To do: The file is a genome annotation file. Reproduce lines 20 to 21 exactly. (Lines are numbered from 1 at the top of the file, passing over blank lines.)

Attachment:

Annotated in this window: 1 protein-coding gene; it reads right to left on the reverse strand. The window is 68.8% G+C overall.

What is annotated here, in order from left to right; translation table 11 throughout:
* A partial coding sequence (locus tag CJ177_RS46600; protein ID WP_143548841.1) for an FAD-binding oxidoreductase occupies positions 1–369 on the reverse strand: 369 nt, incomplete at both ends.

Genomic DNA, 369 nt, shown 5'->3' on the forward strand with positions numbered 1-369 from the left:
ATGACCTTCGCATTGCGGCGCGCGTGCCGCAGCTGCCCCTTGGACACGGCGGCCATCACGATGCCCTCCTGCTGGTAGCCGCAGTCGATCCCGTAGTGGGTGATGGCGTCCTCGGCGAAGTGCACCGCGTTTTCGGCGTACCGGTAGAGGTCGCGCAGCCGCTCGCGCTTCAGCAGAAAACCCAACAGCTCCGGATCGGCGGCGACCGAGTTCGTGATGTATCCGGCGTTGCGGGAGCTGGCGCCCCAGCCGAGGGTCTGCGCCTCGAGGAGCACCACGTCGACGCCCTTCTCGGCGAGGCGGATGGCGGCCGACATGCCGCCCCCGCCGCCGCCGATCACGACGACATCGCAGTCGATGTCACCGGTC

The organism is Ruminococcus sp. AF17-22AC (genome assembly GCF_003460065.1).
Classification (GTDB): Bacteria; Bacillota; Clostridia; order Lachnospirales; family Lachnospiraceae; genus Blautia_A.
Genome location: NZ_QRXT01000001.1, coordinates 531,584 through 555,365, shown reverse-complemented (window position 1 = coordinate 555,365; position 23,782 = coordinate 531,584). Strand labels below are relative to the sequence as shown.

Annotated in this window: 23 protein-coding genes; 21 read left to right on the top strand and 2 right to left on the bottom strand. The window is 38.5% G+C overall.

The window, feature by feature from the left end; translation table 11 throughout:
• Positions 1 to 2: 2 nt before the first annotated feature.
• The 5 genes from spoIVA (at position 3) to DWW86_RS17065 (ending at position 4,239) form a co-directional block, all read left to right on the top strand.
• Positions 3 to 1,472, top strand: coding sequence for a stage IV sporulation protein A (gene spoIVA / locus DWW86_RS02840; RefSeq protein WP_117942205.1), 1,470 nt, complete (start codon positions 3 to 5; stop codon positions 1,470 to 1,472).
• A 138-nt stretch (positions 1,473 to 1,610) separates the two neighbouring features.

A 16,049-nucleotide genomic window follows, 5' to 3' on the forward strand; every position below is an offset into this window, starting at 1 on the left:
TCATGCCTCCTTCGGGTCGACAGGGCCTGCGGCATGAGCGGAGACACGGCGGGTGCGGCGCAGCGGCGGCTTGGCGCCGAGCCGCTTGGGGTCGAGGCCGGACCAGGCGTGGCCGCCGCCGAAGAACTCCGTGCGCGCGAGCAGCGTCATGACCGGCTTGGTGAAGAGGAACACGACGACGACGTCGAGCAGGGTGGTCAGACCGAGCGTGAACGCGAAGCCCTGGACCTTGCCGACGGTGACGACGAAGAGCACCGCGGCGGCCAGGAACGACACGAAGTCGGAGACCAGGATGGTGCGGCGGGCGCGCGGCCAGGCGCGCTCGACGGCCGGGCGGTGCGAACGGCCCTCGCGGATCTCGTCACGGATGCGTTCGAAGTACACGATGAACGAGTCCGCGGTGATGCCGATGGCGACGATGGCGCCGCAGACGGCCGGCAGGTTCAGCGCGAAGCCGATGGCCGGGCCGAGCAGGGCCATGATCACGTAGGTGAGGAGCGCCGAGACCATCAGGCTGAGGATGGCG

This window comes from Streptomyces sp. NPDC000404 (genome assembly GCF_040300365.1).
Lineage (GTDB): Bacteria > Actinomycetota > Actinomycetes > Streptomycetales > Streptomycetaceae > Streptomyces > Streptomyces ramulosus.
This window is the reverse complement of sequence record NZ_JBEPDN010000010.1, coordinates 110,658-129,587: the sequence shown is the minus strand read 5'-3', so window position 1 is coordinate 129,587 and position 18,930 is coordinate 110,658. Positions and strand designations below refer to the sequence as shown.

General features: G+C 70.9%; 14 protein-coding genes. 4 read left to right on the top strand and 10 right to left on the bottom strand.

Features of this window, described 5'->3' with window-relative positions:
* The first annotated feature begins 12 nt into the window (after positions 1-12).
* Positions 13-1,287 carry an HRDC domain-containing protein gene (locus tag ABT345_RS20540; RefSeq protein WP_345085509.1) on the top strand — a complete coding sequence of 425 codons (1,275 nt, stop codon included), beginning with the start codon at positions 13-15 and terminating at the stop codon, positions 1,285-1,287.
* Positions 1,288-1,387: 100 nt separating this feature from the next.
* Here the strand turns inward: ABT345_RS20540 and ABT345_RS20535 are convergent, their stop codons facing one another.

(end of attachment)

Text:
General features: G+C 70.9%; 14 protein-coding genes. 4 read left to right on the top strand and 10 right to left on the bottom strand.

Features of this window, described 5'->3' with window-relative positions: